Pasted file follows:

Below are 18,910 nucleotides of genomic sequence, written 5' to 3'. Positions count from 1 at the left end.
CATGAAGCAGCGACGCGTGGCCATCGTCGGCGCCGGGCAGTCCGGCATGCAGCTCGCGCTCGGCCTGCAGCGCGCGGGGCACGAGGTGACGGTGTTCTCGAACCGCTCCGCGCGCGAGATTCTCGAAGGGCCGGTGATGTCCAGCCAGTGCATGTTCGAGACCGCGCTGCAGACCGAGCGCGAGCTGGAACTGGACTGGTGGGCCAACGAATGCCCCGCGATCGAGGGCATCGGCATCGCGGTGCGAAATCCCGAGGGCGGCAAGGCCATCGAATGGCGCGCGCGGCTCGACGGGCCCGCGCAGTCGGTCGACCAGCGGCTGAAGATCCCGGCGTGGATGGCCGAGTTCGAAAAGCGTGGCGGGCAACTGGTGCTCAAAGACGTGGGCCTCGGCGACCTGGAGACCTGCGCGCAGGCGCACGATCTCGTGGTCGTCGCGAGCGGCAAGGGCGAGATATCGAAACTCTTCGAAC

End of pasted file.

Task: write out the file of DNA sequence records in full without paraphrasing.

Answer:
Below are 18,910 nucleotides of genomic sequence, written 5' to 3'. Positions count from 1 at the left end.
CATGAAGCAGCGACGCGTGGCCATCGTCGGCGCCGGGCAGTCCGGCATGCAGCTCGCGCTCGGCCTGCAGCGCGCGGGGCACGAGGTGACGGTGTTCTCGAACCGCTCCGCGCGCGAGATTCTCGAAGGGCCGGTGATGTCCAGCCAGTGCATGTTCGAGACCGCGCTGCAGACCGAGCGCGAGCTGGAACTGGACTGGTGGGCCAACGAATGCCCCGCGATCGAGGGCATCGGCATCGCGGTGCGAAATCCCGAGGGCGGCAAGGCCATCGAATGGCGCGCGCGGCTCGACGGGCCCGCGCAGTCGGTCGACCAGCGGCTGAAGATCCCGGCGTGGATGGCCGAGTTCGAAAAGCGTGGCGGGCAACTGGTGCTCAAAGACGTGGGCCTCGGCGACCTGGAGACCTGCGCGCAGGCGCACGATCTCGTGGTCGTCGCGAGCGGCAAGGGCGAGATATCGAAACTCTTCGAAC